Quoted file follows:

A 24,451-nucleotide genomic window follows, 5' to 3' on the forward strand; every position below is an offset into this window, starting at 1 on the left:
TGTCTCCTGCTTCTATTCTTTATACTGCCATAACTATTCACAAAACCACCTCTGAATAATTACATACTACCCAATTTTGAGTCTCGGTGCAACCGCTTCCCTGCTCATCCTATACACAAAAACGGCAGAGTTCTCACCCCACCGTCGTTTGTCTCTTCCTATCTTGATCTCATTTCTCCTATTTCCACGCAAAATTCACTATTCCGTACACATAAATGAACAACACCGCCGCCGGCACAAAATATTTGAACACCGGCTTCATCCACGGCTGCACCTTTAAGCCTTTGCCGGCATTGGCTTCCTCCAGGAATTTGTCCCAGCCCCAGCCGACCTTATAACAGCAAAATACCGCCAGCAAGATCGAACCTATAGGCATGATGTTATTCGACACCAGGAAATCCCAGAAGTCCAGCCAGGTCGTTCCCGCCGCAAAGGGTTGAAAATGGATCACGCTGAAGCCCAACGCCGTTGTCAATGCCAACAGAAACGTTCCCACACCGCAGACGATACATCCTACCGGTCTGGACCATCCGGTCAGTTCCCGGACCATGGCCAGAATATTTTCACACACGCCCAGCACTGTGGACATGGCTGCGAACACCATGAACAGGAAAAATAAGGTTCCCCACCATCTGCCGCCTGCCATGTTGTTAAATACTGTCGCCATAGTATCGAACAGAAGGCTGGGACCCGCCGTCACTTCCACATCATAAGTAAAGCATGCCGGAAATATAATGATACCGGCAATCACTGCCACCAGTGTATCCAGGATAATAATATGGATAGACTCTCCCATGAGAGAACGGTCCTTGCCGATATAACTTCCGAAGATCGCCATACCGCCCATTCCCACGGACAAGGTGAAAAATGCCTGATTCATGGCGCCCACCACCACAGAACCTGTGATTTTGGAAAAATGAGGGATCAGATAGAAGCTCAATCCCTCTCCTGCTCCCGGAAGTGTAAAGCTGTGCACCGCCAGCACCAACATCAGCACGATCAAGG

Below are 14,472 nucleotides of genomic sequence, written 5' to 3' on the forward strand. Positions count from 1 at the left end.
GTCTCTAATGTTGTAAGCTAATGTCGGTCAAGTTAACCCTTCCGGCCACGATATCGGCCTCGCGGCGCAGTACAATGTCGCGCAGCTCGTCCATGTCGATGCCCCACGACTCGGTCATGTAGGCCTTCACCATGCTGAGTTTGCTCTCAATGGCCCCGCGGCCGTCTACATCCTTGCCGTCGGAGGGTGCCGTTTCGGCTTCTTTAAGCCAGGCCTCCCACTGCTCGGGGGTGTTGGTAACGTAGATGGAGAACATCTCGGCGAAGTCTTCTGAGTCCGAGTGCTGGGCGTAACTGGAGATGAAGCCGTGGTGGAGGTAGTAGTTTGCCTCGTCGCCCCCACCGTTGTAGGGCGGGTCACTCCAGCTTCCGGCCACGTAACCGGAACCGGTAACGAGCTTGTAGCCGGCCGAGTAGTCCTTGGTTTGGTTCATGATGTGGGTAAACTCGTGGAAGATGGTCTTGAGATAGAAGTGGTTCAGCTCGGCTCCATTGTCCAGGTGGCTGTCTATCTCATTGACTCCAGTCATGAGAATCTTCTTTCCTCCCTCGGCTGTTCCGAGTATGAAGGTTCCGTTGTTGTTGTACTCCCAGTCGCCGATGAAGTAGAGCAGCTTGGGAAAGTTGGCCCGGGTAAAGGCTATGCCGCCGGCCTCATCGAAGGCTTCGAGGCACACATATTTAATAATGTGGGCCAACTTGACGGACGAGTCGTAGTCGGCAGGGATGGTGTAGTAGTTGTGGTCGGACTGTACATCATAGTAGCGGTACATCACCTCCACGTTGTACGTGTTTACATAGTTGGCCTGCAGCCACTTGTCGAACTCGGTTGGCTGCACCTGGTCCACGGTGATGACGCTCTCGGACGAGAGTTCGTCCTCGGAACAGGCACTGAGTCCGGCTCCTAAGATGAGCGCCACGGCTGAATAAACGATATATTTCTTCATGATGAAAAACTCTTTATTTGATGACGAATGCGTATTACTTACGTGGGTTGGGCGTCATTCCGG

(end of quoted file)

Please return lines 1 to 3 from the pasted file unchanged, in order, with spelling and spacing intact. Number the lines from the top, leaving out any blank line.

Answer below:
A 24,451-nucleotide genomic window follows, 5' to 3' on the forward strand; every position below is an offset into this window, starting at 1 on the left:
TGTCTCCTGCTTCTATTCTTTATACTGCCATAACTATTCACAAAACCACCTCTGAATAATTACATACTACCCAATTTTGAGTCTCGGTGCAACCGCTTCCCTGCTCATCCTATACACAAAAACGGCAGAGTTCTCACCCCACCGTCGTTTGTCTCTTCCTATCTTGATCTCATTTCTCCTATTTCCACGCAAAATTCACTATTCCGTACACATAAATGAACAACACCGCCGCCGGCACAAAATATTTGAACACCGGCTTCATCCACGGCTGCACCTTTAAGCCTTTGCCGGCATTGGCTTCCTCCAGGAATTTGTCCCAGCCCCAGCCGACCTTATAACAGCAAAATACCGCCAGCAAGATCGAACCTATAGGCATGATGTTATTCGACACCAGGAAATCCCAGAAGTCCAGCCAGGTCGTTCCCGCCGCAAAGGGTTGAAAATGGATCACGCTGAAGCCCAACGCCGTTGTCAATGCCAACAGAAACGTTCCCACACCGCAGACGATACATCCTACCGGTCTGGACCATCCGGTCAGTTCCCGGACCATGGCCAGAATATTTTCACACACGCCCAGCACTGTGGACATGGCTGCGAACACCATGAACAGGAAAAATAAGGTTCCCCACCATCTGCCGCCTGCCATGTTGTTAAATACTGTCGCCATAGTATCGAACAGAAGGCTGGGACCCGCCGTCACTTCCACATCATAAGTAAAGCATGCCGGAAATATAATGATACCGGCAATCACTGCCACCAGTGTATCCAGGATAATAATATGGATAGACTCTCCCATGAGAGAACGGTCCTTGCCGATATAACTTCCGAAGATCGCCATACCGCCCATTCCCACGGACAAGGTGAAAAATGCCTGATTCATGGCGCCCACCACCACAGAACCTGTGATTTTGGAAAAATGAGGGATCAGATAGAAGCTCAATCCCTCTCCTGCTCCCGGAAGTGTAAAGCTGTGCACCGCCAGCACCAACATCAGCACGATCAAGG

Below are 14,472 nucleotides of genomic sequence, written 5' to 3' on the forward strand. Positions count from 1 at the left end.